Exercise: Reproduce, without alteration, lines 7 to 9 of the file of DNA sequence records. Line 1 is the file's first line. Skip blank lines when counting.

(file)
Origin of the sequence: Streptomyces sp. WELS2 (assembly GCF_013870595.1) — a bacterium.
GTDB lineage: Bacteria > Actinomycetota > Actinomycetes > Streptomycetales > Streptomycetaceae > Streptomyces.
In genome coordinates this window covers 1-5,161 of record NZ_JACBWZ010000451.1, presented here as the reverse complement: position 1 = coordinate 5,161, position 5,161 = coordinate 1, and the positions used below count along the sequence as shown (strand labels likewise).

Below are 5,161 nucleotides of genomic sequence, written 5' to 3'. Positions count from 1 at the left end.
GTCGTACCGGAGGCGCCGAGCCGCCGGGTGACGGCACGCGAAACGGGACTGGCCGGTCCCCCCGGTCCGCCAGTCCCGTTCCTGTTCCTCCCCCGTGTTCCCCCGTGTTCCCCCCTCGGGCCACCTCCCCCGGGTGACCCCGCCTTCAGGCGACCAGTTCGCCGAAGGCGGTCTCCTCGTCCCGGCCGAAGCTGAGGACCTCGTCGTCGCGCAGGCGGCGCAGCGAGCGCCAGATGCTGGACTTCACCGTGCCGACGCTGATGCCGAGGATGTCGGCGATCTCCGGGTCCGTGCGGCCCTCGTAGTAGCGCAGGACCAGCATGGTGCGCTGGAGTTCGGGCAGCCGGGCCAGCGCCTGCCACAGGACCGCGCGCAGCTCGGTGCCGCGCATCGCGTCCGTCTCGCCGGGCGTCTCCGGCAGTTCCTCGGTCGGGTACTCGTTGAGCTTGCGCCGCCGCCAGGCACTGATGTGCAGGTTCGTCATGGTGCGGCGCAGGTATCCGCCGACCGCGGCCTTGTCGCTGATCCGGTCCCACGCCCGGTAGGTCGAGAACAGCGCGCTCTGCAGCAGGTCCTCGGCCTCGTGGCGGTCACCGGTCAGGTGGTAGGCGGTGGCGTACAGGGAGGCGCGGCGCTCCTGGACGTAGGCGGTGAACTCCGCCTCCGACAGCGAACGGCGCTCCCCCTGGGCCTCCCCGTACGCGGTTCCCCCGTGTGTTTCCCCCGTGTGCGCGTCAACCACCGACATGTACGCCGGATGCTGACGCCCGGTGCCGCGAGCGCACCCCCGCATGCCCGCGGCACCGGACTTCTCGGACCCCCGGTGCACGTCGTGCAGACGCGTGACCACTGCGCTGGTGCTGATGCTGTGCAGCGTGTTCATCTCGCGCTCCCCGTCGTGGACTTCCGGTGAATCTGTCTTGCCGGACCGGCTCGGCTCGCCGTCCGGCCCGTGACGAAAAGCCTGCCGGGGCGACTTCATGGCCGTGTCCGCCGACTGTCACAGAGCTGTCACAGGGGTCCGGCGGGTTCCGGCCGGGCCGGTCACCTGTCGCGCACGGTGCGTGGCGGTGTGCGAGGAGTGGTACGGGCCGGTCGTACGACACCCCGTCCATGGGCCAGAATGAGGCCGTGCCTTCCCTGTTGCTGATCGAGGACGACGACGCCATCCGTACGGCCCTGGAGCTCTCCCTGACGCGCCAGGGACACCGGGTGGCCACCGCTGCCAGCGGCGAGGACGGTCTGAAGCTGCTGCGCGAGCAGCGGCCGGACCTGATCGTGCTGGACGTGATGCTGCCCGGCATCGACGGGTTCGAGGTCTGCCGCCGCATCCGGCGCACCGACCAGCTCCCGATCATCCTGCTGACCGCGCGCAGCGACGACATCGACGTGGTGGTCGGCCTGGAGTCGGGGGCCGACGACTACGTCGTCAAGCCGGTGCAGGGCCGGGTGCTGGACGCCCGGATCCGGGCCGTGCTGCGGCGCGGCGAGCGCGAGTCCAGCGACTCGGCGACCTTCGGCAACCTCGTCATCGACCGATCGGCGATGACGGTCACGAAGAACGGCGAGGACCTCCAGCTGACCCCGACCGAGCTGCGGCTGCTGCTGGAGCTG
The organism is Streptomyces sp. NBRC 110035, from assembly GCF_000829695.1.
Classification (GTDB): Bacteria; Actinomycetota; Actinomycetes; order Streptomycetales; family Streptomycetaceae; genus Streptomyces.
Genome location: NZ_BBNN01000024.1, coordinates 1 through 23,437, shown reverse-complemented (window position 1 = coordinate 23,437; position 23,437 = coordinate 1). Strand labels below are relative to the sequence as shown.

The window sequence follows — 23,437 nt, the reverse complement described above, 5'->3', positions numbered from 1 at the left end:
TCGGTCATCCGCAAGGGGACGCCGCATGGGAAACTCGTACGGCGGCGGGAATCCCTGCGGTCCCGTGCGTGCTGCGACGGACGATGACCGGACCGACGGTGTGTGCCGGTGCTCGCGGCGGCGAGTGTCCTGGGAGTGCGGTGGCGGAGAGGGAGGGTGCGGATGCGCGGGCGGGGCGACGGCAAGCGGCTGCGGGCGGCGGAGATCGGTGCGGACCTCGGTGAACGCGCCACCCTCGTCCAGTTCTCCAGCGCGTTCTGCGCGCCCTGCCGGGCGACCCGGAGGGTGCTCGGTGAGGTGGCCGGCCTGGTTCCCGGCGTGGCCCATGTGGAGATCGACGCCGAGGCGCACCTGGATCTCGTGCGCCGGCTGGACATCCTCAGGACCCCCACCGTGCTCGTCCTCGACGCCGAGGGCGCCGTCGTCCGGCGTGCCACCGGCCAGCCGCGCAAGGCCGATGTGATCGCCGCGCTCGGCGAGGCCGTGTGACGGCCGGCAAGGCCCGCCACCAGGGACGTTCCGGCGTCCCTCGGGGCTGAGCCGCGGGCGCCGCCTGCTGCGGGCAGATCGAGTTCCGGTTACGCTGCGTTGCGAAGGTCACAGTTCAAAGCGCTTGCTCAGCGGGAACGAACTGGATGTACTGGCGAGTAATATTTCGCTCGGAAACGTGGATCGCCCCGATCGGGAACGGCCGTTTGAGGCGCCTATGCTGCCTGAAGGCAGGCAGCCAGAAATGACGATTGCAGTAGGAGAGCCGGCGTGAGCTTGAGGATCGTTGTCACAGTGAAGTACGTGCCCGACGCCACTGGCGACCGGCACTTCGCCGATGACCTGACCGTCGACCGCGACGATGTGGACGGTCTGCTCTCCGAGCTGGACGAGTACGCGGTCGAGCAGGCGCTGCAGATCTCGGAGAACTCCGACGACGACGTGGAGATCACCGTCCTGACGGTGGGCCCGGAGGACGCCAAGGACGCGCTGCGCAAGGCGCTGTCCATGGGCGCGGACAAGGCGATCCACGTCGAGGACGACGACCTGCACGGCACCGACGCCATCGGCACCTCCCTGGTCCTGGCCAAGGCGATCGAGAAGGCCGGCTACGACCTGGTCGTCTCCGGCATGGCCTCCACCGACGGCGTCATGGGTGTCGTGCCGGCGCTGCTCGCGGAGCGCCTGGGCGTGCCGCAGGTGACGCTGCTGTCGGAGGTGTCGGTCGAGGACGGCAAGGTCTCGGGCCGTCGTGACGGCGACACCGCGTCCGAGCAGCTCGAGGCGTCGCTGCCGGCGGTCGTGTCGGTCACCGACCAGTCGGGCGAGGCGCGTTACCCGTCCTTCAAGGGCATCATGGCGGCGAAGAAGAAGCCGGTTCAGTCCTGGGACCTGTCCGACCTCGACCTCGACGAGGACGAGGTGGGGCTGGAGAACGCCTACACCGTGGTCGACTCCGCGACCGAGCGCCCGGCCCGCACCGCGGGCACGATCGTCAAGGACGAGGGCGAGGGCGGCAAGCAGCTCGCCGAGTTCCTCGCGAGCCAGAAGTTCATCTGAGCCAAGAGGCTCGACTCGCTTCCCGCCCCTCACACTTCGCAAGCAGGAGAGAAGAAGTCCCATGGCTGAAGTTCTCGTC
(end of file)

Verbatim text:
Classification (GTDB): Bacteria; Actinomycetota; Actinomycetes; order Streptomycetales; family Streptomycetaceae; genus Streptomyces.
Genome location: NZ_BBNN01000024.1, coordinates 1 through 23,437, shown reverse-complemented (window position 1 = coordinate 23,437; position 23,437 = coordinate 1). Strand labels below are relative to the sequence as shown.

The window sequence follows — 23,437 nt, the reverse complement described above, 5'->3', positions numbered from 1 at the left end: